Mono-Green Tron – Lance Hu (8th)
Lance being Sean’s friend was kind enough to give some insight behind his top 8 finish with Mono-Green Tron:
“A disclaimer, I’m fairly new to post-MH2 Modern, therefore my opinions are purely anecdotal due to my limited experience of the format.
I chose Mono Green Tron as the deck to play due to the generosity of my friend Sean lending me his deck, and my partial affinity to playing a pseudo-combo/ramp deck like Tron. There seems to be an overall downtick in meta decks having dedicated Tron hate within their 75, making it slightly better positioned than if Tron was more popular; though my ability to naturally to draw the missing Tron piece doesn’t hurt either.
There have been established Mono Green Tron lists for a good while now, so I’ll explain the particular card choices I’ve made that deviate from the stock lists and highlighting the cards that are key in the current meta.
3 Chromatic Sphere
2 Walking Ballista
As much as my very irrational dislike of the Chromatic Sphere when compared to the Star, my very rational dislike of Ragavan prompted me to make room for 2 copies of Walking Ballista into the main, with an additional in the sideboard for Karn the Great Creator. Ballista has been good to great against creature heavy matchups (which is basically most of the current meta decks), a clean answer to turn 1 Ragavan on the play and a versatile threat post board vs Blood Moon/Magus of the Moon, that can both activate/tutored by Sanctum of Ugin.
1 Wurmcoil Engine
1 Emrakul, the Promised End
The same logic applies for 2 of Thragtusks main. In a world of Solitudes, Thragtusk and his beasty friend shines in comparison to the lonesome Wurmcoil Engine, that’s why I’ve made the swap for more Thragtusks and less Wurmcoils; it is often the best play when opponents disrupt the assemblage of Tron.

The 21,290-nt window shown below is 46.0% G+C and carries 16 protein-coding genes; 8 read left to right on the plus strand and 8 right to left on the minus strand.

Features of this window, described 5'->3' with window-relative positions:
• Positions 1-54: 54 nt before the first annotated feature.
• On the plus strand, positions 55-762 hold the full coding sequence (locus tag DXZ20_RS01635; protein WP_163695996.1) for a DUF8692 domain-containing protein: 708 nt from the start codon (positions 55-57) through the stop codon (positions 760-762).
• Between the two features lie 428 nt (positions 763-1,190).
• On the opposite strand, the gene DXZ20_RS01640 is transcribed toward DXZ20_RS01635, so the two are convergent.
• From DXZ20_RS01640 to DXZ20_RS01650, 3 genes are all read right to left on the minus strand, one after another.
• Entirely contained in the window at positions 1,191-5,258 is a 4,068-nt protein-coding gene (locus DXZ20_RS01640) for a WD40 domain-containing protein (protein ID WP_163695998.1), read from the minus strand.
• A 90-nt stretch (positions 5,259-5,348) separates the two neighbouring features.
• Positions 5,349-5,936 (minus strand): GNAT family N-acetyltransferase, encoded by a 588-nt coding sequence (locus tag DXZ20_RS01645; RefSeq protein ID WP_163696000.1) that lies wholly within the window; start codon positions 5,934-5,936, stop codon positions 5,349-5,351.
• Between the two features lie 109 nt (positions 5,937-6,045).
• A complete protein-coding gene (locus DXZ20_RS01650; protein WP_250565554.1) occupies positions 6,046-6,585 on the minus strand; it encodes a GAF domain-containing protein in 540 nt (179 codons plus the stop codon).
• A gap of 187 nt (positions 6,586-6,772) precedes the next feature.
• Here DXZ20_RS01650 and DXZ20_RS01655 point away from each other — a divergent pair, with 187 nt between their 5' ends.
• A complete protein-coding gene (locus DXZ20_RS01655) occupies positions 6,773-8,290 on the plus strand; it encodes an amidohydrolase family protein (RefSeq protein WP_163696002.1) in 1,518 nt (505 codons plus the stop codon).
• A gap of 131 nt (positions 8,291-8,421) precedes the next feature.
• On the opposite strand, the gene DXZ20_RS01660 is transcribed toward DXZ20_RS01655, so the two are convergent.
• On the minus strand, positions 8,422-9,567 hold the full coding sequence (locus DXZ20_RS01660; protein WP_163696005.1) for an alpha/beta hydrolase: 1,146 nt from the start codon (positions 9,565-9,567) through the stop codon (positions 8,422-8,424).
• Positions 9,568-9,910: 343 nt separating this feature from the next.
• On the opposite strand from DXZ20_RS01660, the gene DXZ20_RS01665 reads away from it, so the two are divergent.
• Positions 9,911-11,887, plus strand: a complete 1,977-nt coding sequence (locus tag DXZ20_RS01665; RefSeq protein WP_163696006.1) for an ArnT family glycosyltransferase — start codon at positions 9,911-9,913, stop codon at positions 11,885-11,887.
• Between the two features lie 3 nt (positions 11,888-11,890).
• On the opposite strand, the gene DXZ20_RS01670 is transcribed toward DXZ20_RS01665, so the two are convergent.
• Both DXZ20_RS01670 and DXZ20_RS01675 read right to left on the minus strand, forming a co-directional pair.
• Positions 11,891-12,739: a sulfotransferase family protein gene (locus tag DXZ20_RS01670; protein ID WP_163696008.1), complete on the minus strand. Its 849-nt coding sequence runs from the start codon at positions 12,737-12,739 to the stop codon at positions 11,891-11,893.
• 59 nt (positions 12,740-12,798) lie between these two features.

A single copy of Emrakul, the Promised End is phenomenal against 4c, it is made easier to cast as well since Warping Wail and Walking Ballista are cheap ways to add additional card types into the graveyard.
Of note, there are certain artifacts that I’ve decided not to include in the sideboard for KGC. Namely Pithing Needle, Torpor Orb and Trinisphere. In my experience these are very timing dependent and their usefulness decline dramatically when the optimal window to deploy them has passed. I didn’t feel they’re as necessary as Tormod’s Crypt vs Living End, Engineered Explosives vs Rhinos and Chalice of the Void vs both.
Overall, I’m happy to keep playing Mono Green Tron moving forward in the current meta. KGC continues to add more flexibility and dimensions to the deck’s, albeit very linear game plan. Regardless of the texture of the Modern format, a turn 3 Karn can still Liberate an opponent out of the game.”
That’s it for this one as the F2F Tour heads to my hometown in Montreal this weekend! Check out the event page for full details!